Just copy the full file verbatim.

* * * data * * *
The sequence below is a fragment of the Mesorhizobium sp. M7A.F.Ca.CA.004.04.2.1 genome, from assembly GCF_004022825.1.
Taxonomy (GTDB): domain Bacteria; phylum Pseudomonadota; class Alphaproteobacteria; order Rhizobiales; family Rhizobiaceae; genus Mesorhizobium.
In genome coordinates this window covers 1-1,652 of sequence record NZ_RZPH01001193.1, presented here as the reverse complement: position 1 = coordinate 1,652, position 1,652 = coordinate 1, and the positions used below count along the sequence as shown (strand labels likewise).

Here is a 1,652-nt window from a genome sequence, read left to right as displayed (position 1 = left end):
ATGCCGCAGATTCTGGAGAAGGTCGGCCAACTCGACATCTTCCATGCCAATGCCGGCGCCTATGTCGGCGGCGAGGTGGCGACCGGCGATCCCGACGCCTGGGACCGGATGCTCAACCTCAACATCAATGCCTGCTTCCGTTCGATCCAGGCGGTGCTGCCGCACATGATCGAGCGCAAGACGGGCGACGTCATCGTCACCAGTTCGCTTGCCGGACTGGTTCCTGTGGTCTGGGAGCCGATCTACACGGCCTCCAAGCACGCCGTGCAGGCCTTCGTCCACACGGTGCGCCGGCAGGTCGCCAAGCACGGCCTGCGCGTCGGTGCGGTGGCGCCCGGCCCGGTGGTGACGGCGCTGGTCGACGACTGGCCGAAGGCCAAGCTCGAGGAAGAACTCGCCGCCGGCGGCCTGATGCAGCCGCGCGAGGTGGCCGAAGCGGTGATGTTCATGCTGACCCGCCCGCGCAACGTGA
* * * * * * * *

The sequence below is a fragment of the Mesorhizobium sp. M7A.F.Ca.CA.004.04.2.1 genome, from assembly GCF_004022825.1.
Taxonomy (GTDB): domain Bacteria; phylum Pseudomonadota; class Alphaproteobacteria; order Rhizobiales; family Rhizobiaceae; genus Mesorhizobium.
In genome coordinates this window covers 1-1,652 of sequence record NZ_RZPH01001193.1, presented here as the reverse complement: position 1 = coordinate 1,652, position 1,652 = coordinate 1, and the positions used below count along the sequence as shown (strand labels likewise).

Here is a 1,652-nt window from a genome sequence, read left to right as displayed (position 1 = left end):
ATGCCGCAGATTCTGGAGAAGGTCGGCCAACTCGACATCTTCCATGCCAATGCCGGCGCCTATGTCGGCGGCGAGGTGGCGACCGGCGATCCCGACGCCTGGGACCGGATGCTCAACCTCAACATCAATGCCTGCTTCCGTTCGATCCAGGCGGTGCTGCCGCACATGATCGAGCGCAAGACGGGCGACGTCATCGTCACCAGTTCGCTTGCCGGACTGGTTCCTGTGGTCTGGGAGCCGATCTACACGGCCTCCAAGCACGCCGTGCAGGCCTTCGTCCACACGGTGCGCCGGCAGGTCGCCAAGCACGGCCTGCGCGTCGGTGCGGTGGCGCCCGGCCCGGTGGTGACGGCGCTGGTCGACGACTGGCCGAAGGCCAAGCTCGAGGAAGAACTCGCCGCCGGCGGCCTGATGCAGCCGCGCGAGGTGGCCGAAGCGGTGATGTTCATGCTGACCCGCCCGCGCAACGTGA